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Jūrmalā par vienaudža noduršanu aizdomās turētais pusaudzis skolu klātienē šogad neapmeklēs

Jūrmala faces aftermath of teenage murder

Schoolchildren, teachers and parents at Mežmala Secondary School in Jūrmala mourn a Year 6 pupil named Maksims whose life was taken last week at the hands of his peer. Police are especially vigilant in the aftermath of the harrowing crime, Latvian Television reported on Monday, January 15.

This murder is an extraordinarily tragic event – both the murderer and the victim are only 13 years old.

The victim Maksims attended Mežmala Secondary School and lived with his mom. School mates and staff are remembering him with love.

“A happy child! Maksims was very sweet, nice. Very responsible. He always came forward. I've known him since pre-school,“ said school nurse Vita Vasiļjeva.

Vasiļjeva's daughter is the same age as Maksims. Now, as a member of the parents' council, she has undertaken to raise donations to the boy's family for the funeral and support. In the last few days, now and then a child or teacher comes into the nurse's office and brings money.

At the school, it is unusually quiet.

“How can anyone feel safe? A child has been killed on the street in Jūrmala! It's incomprehensible, I don't have words. I feel anxiety and fear. And as a mom, I am now scared to let the child go to class,” Vasiļjeva said.

Meanwhile, Sarmīte Grope, head of the children's and young people's home Sprīdītis where the perpetrator lived, said he was back there. His parents have had their care rights taken away. Grope is the guardian of him and over a dozen others.

“And it is certain that he will not return to school this year,” Grope added. 

After the murder, silence also reigns in Sprīdītis. Although a crisis team has worked here, the teenager still doesn't speak to anyone.

Grope said: “He is in a kind of bubble. He feels everyone is distancing themselves from him. A psychologist works with him. And education [will continue] in the distance learning process. The shock situation is not just for those involved but for everyone. They call this their home and they go through what people say about their home, that all evil comes from their home."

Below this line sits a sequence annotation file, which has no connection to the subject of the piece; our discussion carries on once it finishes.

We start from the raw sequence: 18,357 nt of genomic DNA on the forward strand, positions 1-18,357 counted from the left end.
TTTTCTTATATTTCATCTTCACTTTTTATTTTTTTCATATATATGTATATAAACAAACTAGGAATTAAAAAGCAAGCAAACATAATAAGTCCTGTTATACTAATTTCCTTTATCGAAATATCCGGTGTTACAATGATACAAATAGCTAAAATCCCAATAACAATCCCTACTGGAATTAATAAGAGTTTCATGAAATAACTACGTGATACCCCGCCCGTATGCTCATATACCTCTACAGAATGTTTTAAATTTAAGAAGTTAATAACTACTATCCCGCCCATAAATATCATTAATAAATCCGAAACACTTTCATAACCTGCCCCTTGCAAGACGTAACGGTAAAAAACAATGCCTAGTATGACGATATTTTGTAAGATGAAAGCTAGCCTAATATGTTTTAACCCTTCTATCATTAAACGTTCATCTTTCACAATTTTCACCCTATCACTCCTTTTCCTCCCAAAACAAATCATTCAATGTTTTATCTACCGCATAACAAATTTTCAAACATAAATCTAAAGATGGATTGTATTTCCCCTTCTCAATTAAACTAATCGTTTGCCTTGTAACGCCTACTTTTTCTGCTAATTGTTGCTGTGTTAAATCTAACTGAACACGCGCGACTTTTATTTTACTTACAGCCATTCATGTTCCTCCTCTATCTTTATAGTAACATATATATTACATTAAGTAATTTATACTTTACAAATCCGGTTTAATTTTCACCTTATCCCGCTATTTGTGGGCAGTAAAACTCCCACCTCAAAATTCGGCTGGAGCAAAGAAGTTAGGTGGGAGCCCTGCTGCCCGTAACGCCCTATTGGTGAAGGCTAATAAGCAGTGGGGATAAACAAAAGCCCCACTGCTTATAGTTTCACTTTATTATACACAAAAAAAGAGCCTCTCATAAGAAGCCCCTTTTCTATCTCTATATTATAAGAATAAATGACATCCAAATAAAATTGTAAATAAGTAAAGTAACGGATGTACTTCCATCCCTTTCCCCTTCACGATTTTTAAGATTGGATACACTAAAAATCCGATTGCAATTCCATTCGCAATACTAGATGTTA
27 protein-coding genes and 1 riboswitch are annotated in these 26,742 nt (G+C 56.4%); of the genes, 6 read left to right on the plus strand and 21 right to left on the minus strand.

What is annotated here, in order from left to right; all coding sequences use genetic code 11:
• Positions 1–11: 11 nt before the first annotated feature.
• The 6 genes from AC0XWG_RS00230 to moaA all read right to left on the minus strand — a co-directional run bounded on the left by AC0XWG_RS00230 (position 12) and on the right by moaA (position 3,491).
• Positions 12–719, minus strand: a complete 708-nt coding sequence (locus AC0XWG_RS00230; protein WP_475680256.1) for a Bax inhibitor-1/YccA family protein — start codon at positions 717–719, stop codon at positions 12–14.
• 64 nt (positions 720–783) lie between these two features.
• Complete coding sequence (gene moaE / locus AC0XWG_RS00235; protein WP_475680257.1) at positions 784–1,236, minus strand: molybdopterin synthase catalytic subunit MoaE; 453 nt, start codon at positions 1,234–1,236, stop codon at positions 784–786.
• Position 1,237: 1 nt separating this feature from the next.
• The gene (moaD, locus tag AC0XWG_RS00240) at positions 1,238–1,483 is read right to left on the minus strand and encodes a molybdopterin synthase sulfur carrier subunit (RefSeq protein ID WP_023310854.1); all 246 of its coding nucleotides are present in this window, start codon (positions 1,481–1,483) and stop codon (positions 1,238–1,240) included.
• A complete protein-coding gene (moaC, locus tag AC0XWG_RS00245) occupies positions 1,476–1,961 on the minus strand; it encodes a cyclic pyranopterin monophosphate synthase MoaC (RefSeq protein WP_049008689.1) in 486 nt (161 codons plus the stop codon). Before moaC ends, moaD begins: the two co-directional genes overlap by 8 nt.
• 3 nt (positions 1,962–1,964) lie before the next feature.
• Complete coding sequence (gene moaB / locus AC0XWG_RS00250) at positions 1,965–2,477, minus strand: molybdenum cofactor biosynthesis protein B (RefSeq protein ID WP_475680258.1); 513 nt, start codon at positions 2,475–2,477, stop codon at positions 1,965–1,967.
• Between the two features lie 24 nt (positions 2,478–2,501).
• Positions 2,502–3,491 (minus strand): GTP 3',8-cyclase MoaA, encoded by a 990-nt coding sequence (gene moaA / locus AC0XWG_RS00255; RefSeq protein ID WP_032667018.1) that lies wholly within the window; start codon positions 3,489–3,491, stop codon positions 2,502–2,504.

Grope said it wasn't easy. All inhabitants have had their baggage – they have experienced various types of violence. Adoptive parents have also abandoned one. The feeling that you're not needed by those closest to you turns into aggression against the whole world.

Grope said: "Yes, we have episodes of drinking alcohol. And intoxication. And there are situations where we call the Emergency Medical Service. But with each, there's an individual approach. And it's important to build attachment. A year ago, a child came in, already 16, who had frequented Origo [the Rīga Central Station], and he passed on that skill to the younger ones [..], wandering around, stealing, substance use. And that situation was that once again they came from Origo under the influence of alcohol and that conflict unfolded."

The care facility also receives threats after the murder.

Grope said: "There is an external threat from the public. It's important to us that revenge moves don't occur. Now we must also protect these children from the outside environment."

The facility is now guarded by municipal police crews on standby outside it every night.

Everyone involved in the fight knew each other and even were friends. Police are now clarifying why an argument broke out that ended in death.

The children of Sprīdītis are educated in both general schools and special programs. Since the stabber is 13, he cannot be tried or punished. All responsibility lies with the head of the Sprīdītis institution.

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